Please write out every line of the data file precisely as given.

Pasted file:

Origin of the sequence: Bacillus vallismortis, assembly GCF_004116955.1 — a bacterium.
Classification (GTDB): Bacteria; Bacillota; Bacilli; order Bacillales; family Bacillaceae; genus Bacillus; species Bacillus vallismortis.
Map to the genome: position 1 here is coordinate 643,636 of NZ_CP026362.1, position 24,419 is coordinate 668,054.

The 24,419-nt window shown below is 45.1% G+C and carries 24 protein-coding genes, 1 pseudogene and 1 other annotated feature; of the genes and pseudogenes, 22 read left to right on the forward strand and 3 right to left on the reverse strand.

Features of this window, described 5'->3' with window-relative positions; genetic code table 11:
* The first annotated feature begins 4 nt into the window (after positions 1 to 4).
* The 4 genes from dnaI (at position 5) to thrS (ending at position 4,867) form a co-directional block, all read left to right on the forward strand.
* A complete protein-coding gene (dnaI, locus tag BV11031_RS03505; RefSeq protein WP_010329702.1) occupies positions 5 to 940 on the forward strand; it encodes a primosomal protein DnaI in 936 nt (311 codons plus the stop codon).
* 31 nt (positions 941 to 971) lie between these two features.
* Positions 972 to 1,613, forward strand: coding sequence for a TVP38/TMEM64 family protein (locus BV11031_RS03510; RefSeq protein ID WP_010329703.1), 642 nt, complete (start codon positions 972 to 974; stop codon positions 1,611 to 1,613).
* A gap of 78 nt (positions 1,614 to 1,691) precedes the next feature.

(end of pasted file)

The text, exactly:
Origin of the sequence: Bacillus vallismortis, assembly GCF_004116955.1 — a bacterium.
Classification (GTDB): Bacteria; Bacillota; Bacilli; order Bacillales; family Bacillaceae; genus Bacillus; species Bacillus vallismortis.
Map to the genome: position 1 here is coordinate 643,636 of NZ_CP026362.1, position 24,419 is coordinate 668,054.

The 24,419-nt window shown below is 45.1% G+C and carries 24 protein-coding genes, 1 pseudogene and 1 other annotated feature; of the genes and pseudogenes, 22 read left to right on the forward strand and 3 right to left on the reverse strand.

Features of this window, described 5'->3' with window-relative positions; genetic code table 11:
* The first annotated feature begins 4 nt into the window (after positions 1 to 4).
* The 4 genes from dnaI (at position 5) to thrS (ending at position 4,867) form a co-directional block, all read left to right on the forward strand.
* A complete protein-coding gene (dnaI, locus tag BV11031_RS03505; RefSeq protein WP_010329702.1) occupies positions 5 to 940 on the forward strand; it encodes a primosomal protein DnaI in 936 nt (311 codons plus the stop codon).
* 31 nt (positions 941 to 971) lie between these two features.
* Positions 972 to 1,613, forward strand: coding sequence for a TVP38/TMEM64 family protein (locus BV11031_RS03510; RefSeq protein ID WP_010329703.1), 642 nt, complete (start codon positions 972 to 974; stop codon positions 1,611 to 1,613).
* A gap of 78 nt (positions 1,614 to 1,691) precedes the next feature.